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Frontiers in Astronomy-Week 2 notes

by: Kathryn Notetaker

Frontiers in Astronomy-Week 2 notes PHY 21430

Marketplace > Kent State University > Physics > PHY 21430 > Frontiers in Astronomy Week 2 notes
Kathryn Notetaker
GPA 3.3

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About this Document

All the notes from week 2- includes material from the 3 lectures
Spyridon Margetis (P)
Class Notes
astronomy, Physics, Science
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This 8 page Class Notes was uploaded by Kathryn Notetaker on Friday September 9, 2016. The Class Notes belongs to PHY 21430 at Kent State University taught by Spyridon Margetis (P) in Fall 2016. Since its upload, it has received 26 views. For similar materials see FRONTIERS IN ASTRONOMY in Physics at Kent State University.


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Date Created: 09/09/16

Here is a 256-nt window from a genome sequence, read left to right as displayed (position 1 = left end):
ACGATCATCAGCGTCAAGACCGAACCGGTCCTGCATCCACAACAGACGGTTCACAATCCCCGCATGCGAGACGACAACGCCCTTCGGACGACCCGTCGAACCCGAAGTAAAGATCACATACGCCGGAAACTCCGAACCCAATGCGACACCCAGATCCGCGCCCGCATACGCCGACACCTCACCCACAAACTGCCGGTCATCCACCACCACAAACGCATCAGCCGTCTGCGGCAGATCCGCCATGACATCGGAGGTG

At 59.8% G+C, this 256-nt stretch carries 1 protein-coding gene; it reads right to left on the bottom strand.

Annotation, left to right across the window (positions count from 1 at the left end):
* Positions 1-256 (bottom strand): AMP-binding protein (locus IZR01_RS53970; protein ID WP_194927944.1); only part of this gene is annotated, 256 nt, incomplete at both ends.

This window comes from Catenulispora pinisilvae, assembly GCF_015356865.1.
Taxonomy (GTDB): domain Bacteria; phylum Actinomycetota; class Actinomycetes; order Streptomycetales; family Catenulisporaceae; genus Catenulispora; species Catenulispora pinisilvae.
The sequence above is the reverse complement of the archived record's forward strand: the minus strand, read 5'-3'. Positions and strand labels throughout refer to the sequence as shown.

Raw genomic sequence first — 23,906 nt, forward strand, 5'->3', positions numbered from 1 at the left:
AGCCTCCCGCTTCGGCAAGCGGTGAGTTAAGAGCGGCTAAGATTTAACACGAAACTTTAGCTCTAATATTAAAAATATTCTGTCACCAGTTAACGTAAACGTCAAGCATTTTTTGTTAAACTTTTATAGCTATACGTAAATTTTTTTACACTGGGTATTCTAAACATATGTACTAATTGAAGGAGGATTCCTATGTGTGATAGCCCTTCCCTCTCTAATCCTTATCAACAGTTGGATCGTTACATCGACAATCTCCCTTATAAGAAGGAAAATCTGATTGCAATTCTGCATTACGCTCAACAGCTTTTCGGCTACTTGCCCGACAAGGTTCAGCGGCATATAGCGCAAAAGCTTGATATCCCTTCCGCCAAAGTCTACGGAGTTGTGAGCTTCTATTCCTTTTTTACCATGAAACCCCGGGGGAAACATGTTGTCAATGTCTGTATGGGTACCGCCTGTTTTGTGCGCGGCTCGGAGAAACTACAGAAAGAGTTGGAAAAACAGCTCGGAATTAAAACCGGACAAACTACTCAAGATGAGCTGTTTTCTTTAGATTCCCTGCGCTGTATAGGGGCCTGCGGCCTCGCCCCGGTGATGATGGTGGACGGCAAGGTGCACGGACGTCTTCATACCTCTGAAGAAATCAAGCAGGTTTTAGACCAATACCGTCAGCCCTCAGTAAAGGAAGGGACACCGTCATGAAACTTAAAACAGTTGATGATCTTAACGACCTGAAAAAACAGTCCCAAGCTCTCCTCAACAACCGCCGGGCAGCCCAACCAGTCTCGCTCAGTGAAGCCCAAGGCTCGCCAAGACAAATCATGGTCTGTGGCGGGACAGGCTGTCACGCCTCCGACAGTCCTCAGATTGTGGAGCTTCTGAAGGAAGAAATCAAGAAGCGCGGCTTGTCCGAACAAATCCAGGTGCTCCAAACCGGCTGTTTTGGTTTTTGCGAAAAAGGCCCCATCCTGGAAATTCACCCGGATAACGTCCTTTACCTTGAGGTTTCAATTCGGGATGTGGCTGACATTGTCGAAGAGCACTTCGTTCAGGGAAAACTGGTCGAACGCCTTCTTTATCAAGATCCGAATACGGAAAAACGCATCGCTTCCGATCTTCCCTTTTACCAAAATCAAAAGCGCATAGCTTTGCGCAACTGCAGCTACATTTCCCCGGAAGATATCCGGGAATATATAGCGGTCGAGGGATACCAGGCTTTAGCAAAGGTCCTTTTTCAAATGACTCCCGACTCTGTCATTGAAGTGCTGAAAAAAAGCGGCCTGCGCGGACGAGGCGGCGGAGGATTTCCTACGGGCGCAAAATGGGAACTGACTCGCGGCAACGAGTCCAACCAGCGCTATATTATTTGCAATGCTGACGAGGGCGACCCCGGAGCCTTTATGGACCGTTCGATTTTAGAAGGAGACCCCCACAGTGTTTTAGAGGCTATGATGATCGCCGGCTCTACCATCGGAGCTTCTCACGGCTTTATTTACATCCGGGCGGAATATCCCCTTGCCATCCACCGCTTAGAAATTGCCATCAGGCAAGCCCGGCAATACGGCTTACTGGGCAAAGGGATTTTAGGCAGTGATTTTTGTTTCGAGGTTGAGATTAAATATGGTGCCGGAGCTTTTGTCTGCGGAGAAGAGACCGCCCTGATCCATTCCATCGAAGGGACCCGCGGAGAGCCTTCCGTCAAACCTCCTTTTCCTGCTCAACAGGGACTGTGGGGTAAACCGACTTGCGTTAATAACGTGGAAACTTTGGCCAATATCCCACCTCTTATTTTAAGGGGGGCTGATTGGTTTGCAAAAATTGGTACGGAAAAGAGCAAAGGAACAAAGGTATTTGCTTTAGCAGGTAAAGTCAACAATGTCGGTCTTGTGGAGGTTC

Frontiers in Astronomy Week 2 Seasons, moon-phases, etc-Chapter 1  Sun and seasons  the sun’s apparent path on the sky (ecliptic) is making 23.5 degrees angle with the celestial equator  if there was not a tilt of earth’s axis (0 degrees), the sun would always move on the celestial equator=same or no seasons  with tilt- Sun shines more on the northern hemisphere during the summer and less in winter  there are 2 points where the sun is on both planes  vernal equinox  21 of march (beginning of spring)  autumnal equinox st  21 of September (beginning of autumn)  these seasons are for the north hemisphere  the south hemisphere are opposite  these 2 dates, the length of the day and night is the same for every place on earth  summer and winter solstice  2 other points on this travel path  Solstice- meaning the sun stops  summer solstice  the sun reaches the maximum height above the celestial equatot  Winter Solstice  the sun reaches the lowest point  mark the beginning of summer and winter  opposite for the southern hemisphere  Axis  as earth moves around the sun, its axis of rotation stays the same  due to a fundamental law in physics  tilt of axis cause the seasons  Sunlight during the summer solstice hits earth’s north hemisphere almost perpendicularly  why it’s hotter in summer, colder in winter/ hotter in midday and cooler in afternoon  Motion of the moon  phases are due to different amounts of sunlit portion being visible from earth  always start counting from new moon, when the moon is completely hidden since it is in the direction of the sun  waxing (increasing) crescent is the next phase  after the new moon, it starts getting illuminated from the right as we see it from earth until full moon  then gets dark again from right side  synodic month- takes moon about 29.5 days (about a month) to go through whole cycle  sidereal month- 2 days shorter (27.3 days) time it takes for a full revolution around the earth  2 day difference comes from earth’s motion around the sun  Eclipses  Lunar eclipse  earth is between moon and sun, instead of full moon it is a dark moon  partial eclipse-when only part of moon is in earth’s shadow  total eclipse- when all of the moon is in earth’s shadow  Solar eclipse  moon is between earth and sun  partial eclipse- only part of the sun is covered by the moon  total eclipse- when the sun is completely covered by the moon  eclipses occur when earth, moon and sun form a straight line  does not happen in every new/full moon  the moon’s plane of rotation is inclined with respect to sun-earth’s plane (5.2”)  earth’s and moon’s orbits are not in the same plane The Copernican Revolution-Chapter 2  Ancient astronomy  over 6000 years ago  almost every major culture and civilization studied the celestial objects and their move on the sky  religion was one of the driving forces  also navigation, time-keeping, weather changes, animal behavior- things that linked to human survival  only a few select people were allowed to learn about astronomy  people were fascinated with the endless repeating patterns of change in the world around them  practical knowledge  Egyptians relied on astronomical observation to plan the planting and harvesting of crops  knew that the rising of Sirius just before the sun heralded the flooding of the nile river  we believe that megalithic monuments were the first observatories  Stonehenge mark astronomical events the sunrise of the summer solstice when the sun shines through a specific stone, only happens at this time  big horn medicine wheel spokes are aligned with the rising and setting of the sun and other stars thin streak of light aligns perfectly with center of the pattern at noon of summer solstice  Caracol temple built by mayans many windows that align with astronomical events looks like an observatory  Chinese astronomers left behind astronomical events like supernova explosions  main contributors to astronomy as a science were the greeks and muslims  Islamic world provided a link through the dark ages  Most names of sky objects are either greek, muslim or latin greek: orion, helios (sun), planet (wanderer) muslim: zenith, azimuth, rigel, betelguese, vega latin: mars, Jupiter, Neptune  The geocentric universe  ancient astronomers observed:  sun moving daily and yearly on ecliptic  moon doing its phases and move near ecliptic  stars moving only daily, otherwise fixed on sky  5 planets were known:  mercury, venus, mars, Jupiter, Saturn  moved on/near ecliptic, never far from it  Sun, moon and stars have simple movements in sky  planets  move with respect to fixed stars from west to east  change in brightness  change speed  undergo retrograde motion- an apparent change in the direction of motion of a planet a puzzle to early astronomers trying to figure out how heavens work  Inferior and superior planets  inferior-mercury, venus  stay close to sun  have orbits closer to sun than earth’s  they can never be in opposition with the sun  2 conjunctions 1 behind the sun (superior) 1 in front (inferior)  Superior- Mars, Jupiter, Saturn  have orbits that are further away  can be in opposition with the sun (earth in between)  have only 1 conjunction (superior-like)  1 opposition  Geocentric universe  developed by greek philosopher Aristotle-1 theoretical model trying to explain the motion of known celestial objects  called geocentric because earth was at the center of universe the center is where observer is- makes sense  things were supposed to move in perfect circles with constant speed  model employed nested spheres with the stars, planets, etc., attached on them  earth in center, moon, mercury, Venus, sun, mars, Jupiter, Saturn, fixed stars, sphere of the prime mover  Aristotle’s arguments  earth doesn’t feel like it’s moving- why it’s at the center  if it moved, why don’t we feel a head wind  if earth moved, then the stars should have stellar parallax but they don’t- stars should have an apparent movement on the sky  Aristotle’s model  could not account for 2 important things variation in planetary brightness the retrograde motion  1 step towards resolving these issues was to introduce epicycles- a small circle whose center remained on the main path of the planet (deferent)  many more fine adjustments until Ptolemy’s model (~140 AD)  Ptolemy’s (refined) geocentric model  preserved earth at the center, circular motion  interested in accurate calculations, not laws mechanisms or consistency  introduced eccentric (off center) motion, epicycles, deferent and equant to deal with various effects  very accurate in predictions but very complex and inconsistent  violated the law of simplicity- the truth is simple  violated occam’s razor- law of economy  between 2 explanations, the simpler one is probably the correct one Heliocentric model of the solar system  Aristarchus of samos  the sun is the center of the solar system, only moon orbits around earth; planets orbit around the sun  used logic to explain things in a more convincing way  the earth makes 2 motions, 1 around itself and 1 around the sun  still, the Ptolemaic picture survived for almost 14 centuries  Nicolaus Copernicus  challenged ptolemy’s model  re-introduced the heliocentric model  motivation was simplicity  the critical realization that earth is not the center of the universe (Copernican revolution)  explained retrograde motion in a natural way  foundations of the Copernican revolution  earth is not at the center of everything  center of earth is the center of moon’s orbit  all planets revolve around the sun  in circular orbits  the stars are very much farther away than the sun  the apparent motion of the sun and stars is due to earth’s rotation around itself  retrograde motion  Geometry and earth moves faster  Birth of modern astronomy  telescope was invented around 1600  Galileo built his own, he improved the telescope  was inspired by kepler’s work  made detailed observations  published dialogo in 1632  condemned by inquisition  sentenced to house arrest until death  1992 john paul II pardons  Galileo’s observations:  moon has mountains and valleys like earth  sun has sunspots and rotates  Jupiter has moons-smaller objects rotate around larger  venus has phases  Laws of planetary motion  galileo demolished ptolemy’s system and established the Copernican heliocentric system  Copernican approach is a classic example of the scientific method  the laws of gerning the motion of celestial objects were still unknown  the dynamics were missing  Johannes Kepler  kepler’s laws derived data using observations made by tycho brahe  formulated 3 laws that explain everything  Kepler’s laws  the orbits of the planets are ellipses, not circles, with the sun at one focus  the line joining the sun and the planet sweeps out equal areas in equal times  square of period of planet’s orbital motion (P) is proportional to cube of semimajor axis (a)  ratio P^2/a^3 should be constant  properties of planetary orbits  perihelion: closest approach to the sun  Aphelion: farthest distance from sun  Isaac Newton  revolutionized all of science and mathematics  probably the greatest physicist of all time  2 year vacation- there he revolutionized science and math  3 laws of motion and 1 law of gravity  classical mechanics/ newtonian mechanics  Newton’s laws  explain how objects interact with the world and with each other  law of gravity identifies the responsible force behind celestial motion  & provides the formula to estimate it  Principia Mathematica (1686)  explained all motion  most important book in history  Mass-quantity of matter- how much stuff there is (not weight)  force- an action that changes motion (the cause of acceleration  1 law-law of motion  if an object is at rest, it will stay at rest  if an object is in motion, it will not change its motion unless an external force acts on it  2ndlaw  when force (F) is exerted on an object its acceleration (a) is inversely proportional to its mass (m)  a=f/m rdf=ma  3 law-action/reaction law  mutual forces of 2 objects upon each other are equal and directed in opposite directions  Newton’s gravitational law  for 2 massive objects, the gravitational force is proportional to the product of their masses divided byt the square of the distance between them  the farther the objects are, the weaker the force  newton realized the universality of the gravitational force  the same force that makes an apple fall, keeps earth revolving around the sun  Newtonian mechanics  kepler’s laws a r a consequence of newton’s laws  some fine-tuning was done to kepler’s laws due to newton’s laws  einstein’s theory of relativity super-tuned Newtonian celestial mechanics